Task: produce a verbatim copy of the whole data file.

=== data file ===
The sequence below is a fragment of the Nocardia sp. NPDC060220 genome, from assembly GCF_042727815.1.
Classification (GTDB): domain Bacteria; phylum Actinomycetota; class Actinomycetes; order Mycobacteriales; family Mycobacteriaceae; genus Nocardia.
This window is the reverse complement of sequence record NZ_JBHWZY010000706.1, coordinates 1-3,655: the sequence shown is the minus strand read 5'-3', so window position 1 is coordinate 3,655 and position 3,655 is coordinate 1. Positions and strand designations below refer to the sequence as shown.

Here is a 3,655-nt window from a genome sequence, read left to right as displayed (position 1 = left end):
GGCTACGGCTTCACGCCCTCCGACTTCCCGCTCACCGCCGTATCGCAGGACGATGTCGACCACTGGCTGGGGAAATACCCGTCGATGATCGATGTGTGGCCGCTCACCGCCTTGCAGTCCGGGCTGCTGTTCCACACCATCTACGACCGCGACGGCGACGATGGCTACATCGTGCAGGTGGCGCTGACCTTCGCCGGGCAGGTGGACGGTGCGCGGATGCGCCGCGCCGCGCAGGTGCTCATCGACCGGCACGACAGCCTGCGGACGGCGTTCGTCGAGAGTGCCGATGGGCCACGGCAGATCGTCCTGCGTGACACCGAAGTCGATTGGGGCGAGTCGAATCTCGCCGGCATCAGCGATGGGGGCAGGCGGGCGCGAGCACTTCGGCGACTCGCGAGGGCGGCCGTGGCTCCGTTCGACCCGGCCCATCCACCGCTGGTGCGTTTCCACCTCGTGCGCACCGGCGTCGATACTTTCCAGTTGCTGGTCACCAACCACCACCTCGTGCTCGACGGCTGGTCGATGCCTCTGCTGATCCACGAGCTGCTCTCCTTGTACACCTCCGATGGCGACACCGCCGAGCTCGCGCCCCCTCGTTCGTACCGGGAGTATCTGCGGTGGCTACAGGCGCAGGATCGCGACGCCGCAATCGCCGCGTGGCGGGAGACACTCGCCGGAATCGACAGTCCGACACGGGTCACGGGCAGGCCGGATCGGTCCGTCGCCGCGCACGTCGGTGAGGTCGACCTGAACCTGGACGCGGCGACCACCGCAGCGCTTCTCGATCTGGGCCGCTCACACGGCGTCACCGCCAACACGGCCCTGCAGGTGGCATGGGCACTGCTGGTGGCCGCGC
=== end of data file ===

The sequence below is a fragment of the Nocardia sp. NPDC060220 genome, from assembly GCF_042727815.1.
Classification (GTDB): domain Bacteria; phylum Actinomycetota; class Actinomycetes; order Mycobacteriales; family Mycobacteriaceae; genus Nocardia.
This window is the reverse complement of sequence record NZ_JBHWZY010000706.1, coordinates 1-3,655: the sequence shown is the minus strand read 5'-3', so window position 1 is coordinate 3,655 and position 3,655 is coordinate 1. Positions and strand designations below refer to the sequence as shown.

Here is a 3,655-nt window from a genome sequence, read left to right as displayed (position 1 = left end):
GGCTACGGCTTCACGCCCTCCGACTTCCCGCTCACCGCCGTATCGCAGGACGATGTCGACCACTGGCTGGGGAAATACCCGTCGATGATCGATGTGTGGCCGCTCACCGCCTTGCAGTCCGGGCTGCTGTTCCACACCATCTACGACCGCGACGGCGACGATGGCTACATCGTGCAGGTGGCGCTGACCTTCGCCGGGCAGGTGGACGGTGCGCGGATGCGCCGCGCCGCGCAGGTGCTCATCGACCGGCACGACAGCCTGCGGACGGCGTTCGTCGAGAGTGCCGATGGGCCACGGCAGATCGTCCTGCGTGACACCGAAGTCGATTGGGGCGAGTCGAATCTCGCCGGCATCAGCGATGGGGGCAGGCGGGCGCGAGCACTTCGGCGACTCGCGAGGGCGGCCGTGGCTCCGTTCGACCCGGCCCATCCACCGCTGGTGCGTTTCCACCTCGTGCGCACCGGCGTCGATACTTTCCAGTTGCTGGTCACCAACCACCACCTCGTGCTCGACGGCTGGTCGATGCCTCTGCTGATCCACGAGCTGCTCTCCTTGTACACCTCCGATGGCGACACCGCCGAGCTCGCGCCCCCTCGTTCGTACCGGGAGTATCTGCGGTGGCTACAGGCGCAGGATCGCGACGCCGCAATCGCCGCGTGGCGGGAGACACTCGCCGGAATCGACAGTCCGACACGGGTCACGGGCAGGCCGGATCGGTCCGTCGCCGCGCACGTCGGTGAGGTCGACCTGAACCTGGACGCGGCGACCACCGCAGCGCTTCTCGATCTGGGCCGCTCACACGGCGTCACCGCCAACACGGCCCTGCAGGTGGCATGGGCACTGCTGGTGGCCGCGC